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Effects of phenological stage ofSpartina alterniflora transplant culms on stand development


Spartina alterniflora culms dug from a naturally established seedling stand, and from tall- and dwarf-form stands were transplanted on a coarse (Area I) and a fine textured (Area II) substrate of similar elevation. Soil amendment treatments of 122.0 and 244.0 kg ha−2 each of inorganic N, P2O and K2O and a commercial root dip treatment were applied to the three culm types. The seedling culm type was the superior transplant material in terms of initial survival, rapid tiller production and below-ground biomass accumulation. The dwarf- and tall-form culms were from more mature stands and did not have a comparable flush of growth. Although initial transplant survival was slightly less in Area II, vegetative growth of all three culm types was more rapid than on the coarse textured substrate. Increased water holding capacity and nutrient availability of the fine textured substrate probably reduced osmotic stress between tidal inundation in the summer months and promoted growth throughout the year. At 16-mo postplanting, only the seedling culms were similar to natural stands in the vicinity in terms of culm density. Root: shoot ratios of less than unity for all culm types indicated the stand was still developing.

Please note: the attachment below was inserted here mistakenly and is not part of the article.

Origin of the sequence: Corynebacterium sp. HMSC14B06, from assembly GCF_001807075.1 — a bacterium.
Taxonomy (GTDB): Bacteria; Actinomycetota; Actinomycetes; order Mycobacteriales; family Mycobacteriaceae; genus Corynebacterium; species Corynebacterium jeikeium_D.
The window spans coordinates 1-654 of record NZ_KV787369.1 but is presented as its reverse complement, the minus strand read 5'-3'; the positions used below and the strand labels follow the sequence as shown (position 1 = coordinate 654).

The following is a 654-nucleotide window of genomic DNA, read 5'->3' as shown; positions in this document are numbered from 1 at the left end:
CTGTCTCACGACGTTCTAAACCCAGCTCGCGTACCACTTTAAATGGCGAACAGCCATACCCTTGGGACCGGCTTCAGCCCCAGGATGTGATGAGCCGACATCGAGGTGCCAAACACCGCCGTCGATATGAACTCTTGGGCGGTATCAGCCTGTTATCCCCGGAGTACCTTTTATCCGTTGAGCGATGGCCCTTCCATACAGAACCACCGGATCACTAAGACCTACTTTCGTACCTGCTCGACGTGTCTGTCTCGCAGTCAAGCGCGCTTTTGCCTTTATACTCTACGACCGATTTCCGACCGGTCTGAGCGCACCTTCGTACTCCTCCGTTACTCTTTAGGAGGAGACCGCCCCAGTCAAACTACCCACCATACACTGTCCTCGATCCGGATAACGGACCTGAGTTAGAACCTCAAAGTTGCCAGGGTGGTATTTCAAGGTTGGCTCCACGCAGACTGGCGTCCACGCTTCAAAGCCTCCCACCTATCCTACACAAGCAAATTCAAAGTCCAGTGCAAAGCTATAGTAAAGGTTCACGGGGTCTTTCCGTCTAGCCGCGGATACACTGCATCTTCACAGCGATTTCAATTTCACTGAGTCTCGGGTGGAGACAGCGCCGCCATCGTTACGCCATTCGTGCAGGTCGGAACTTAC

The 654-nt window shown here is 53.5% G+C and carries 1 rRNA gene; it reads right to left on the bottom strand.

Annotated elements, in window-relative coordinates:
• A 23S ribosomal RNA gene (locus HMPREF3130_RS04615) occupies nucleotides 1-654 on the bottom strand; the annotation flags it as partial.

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Tanner, G.W., Dodd, J.D. Effects of phenological stage ofSpartina alterniflora transplant culms on stand development. Wetlands 4, 57–74 (1984).

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  • Shoot Ratio
  • Tidal Inundation
  • Transplant Survival
  • Rhizome Biomass
  • Culm Height